Mousetrap Car Paper

Physics 2


Mousetrap Car Paper


First off, all calculations are shown on the attached page. Please don’t judge how I did the distance calculations and some leading up to them, I used those solely for my own purpose and understanding in hopes that I could make a spreadsheet to find the best distance to speed ratio for total distance.

A Few Things Found Along the Way

I started off with a car that was about 1.3 meters in length. I put the mousetrap fairly close to the rear axel and made about a half meter lever arm that stuck out the back further than the rear axel. I used the bottoms of buckets for my rear wheels and some small ones in front. It hit an 8-9 m mark right off the bat. It went pretty fast so I extended the lever arm. I kept getting the same results over and over even after extending the arm to 3 m or so. I changed the rear wheels to 12” records and they dramatically improved my results. I found out later, though, why increasing the lever arm did nothing to change my results (this was just Tuesday, the night before this paper was due). I found that after the lever arm is past the rear axel, the amount of string wound up is only about twice the distance between the axel and the spring. So I figured I had a lot of extra weight and pretty much started all over.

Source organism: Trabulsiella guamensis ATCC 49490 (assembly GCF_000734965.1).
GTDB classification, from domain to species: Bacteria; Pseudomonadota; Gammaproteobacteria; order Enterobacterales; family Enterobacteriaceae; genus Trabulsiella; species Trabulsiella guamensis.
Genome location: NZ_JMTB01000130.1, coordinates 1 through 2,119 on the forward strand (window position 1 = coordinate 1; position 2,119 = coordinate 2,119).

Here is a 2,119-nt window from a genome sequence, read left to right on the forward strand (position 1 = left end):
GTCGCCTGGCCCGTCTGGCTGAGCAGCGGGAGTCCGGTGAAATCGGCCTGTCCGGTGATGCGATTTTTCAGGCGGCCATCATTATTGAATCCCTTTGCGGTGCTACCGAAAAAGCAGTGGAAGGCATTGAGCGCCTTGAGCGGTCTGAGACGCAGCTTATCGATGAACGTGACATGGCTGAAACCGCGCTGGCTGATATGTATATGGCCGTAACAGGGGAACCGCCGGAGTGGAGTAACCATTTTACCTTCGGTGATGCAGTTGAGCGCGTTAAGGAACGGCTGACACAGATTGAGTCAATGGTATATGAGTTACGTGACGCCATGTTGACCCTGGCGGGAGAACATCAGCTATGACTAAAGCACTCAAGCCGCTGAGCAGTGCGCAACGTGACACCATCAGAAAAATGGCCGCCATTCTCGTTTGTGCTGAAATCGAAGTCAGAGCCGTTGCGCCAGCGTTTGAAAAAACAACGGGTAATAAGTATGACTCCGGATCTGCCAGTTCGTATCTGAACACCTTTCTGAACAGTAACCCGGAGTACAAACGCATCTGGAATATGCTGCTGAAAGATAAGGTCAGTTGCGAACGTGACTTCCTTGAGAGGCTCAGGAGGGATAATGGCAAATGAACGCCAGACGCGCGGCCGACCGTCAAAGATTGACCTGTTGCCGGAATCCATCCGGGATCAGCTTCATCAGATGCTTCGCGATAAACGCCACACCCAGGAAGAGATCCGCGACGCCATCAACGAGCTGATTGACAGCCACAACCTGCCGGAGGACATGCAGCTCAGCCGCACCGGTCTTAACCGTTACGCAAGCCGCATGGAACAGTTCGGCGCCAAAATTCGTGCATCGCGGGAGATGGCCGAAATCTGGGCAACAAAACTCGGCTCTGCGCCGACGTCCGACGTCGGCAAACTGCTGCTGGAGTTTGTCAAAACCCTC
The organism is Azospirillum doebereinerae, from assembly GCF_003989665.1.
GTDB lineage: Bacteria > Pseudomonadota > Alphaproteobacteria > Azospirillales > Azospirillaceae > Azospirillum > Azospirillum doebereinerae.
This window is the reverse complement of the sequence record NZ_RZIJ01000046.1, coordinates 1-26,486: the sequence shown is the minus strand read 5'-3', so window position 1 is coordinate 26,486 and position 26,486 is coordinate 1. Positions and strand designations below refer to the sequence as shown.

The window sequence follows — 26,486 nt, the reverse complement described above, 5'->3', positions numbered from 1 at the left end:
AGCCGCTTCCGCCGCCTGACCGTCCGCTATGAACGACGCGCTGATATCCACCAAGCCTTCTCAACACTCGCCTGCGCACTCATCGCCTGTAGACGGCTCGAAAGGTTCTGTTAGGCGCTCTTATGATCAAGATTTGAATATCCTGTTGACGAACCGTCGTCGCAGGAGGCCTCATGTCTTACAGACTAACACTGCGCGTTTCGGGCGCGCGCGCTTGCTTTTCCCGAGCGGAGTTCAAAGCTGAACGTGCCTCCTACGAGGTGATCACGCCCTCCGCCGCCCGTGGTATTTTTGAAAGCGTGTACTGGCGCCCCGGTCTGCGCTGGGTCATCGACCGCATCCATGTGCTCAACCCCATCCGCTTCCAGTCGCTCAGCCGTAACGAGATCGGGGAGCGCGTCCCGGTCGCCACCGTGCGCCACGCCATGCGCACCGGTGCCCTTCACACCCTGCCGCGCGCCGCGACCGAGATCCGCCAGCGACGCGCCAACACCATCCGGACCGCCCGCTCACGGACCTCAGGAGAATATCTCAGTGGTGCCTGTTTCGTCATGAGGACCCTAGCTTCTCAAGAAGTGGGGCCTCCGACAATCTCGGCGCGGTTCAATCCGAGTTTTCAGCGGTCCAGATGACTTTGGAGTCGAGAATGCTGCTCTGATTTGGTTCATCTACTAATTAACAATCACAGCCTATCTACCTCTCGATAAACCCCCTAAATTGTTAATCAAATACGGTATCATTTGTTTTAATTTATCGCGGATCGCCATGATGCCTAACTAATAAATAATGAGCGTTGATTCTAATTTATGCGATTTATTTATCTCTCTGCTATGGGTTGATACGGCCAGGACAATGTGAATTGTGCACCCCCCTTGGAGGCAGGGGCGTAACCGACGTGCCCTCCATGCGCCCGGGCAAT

Now I have a much better and shorter car with the same rear wheels and a much shorter lever arm, greatly decreasing the weight of the car and therefore the force of friction. After playing around some, I found that it was best to put the spring 10-15 cm from the rear axel and to make the arm a little bit longer than that distance. I use a very small axel and a large wheel because I get a much greater distance at the sacrifice of force do to the wheel to axel ratio and the basic physics of simple machines. My wheel to axel ratio is about 30:1. I also used records for my wheels not only because they’re big, but because they’re thin, decreasing their weight as well as the surface area for friction, which is why I also changed the front wheels to CD’s, they are much thinner than my previous wheels, allowing a longer coasting distance. All I’ve really done to fix my car is use graphite to decrease the coefficient of friction at the axel. I also drilled a few holes in my car to make it lighter, both of which decrease the force of friction. So far I’ve gotten the overall coefficient of friction down to about 0.19 and the force of friction to -0.75 N. My car weighs about 0.4 kg and accelerates at 0.2 m/s2. It should go close to 9 meters just by the pull of the string and then coast the rest of the way. I’m not very sure if it actually goes that far yet because I run into carpet and my car stops because the carpet has a much greater coefficient of friction than the linoleum in my kitchen. And that’s about it. Everything else is on the calculations page.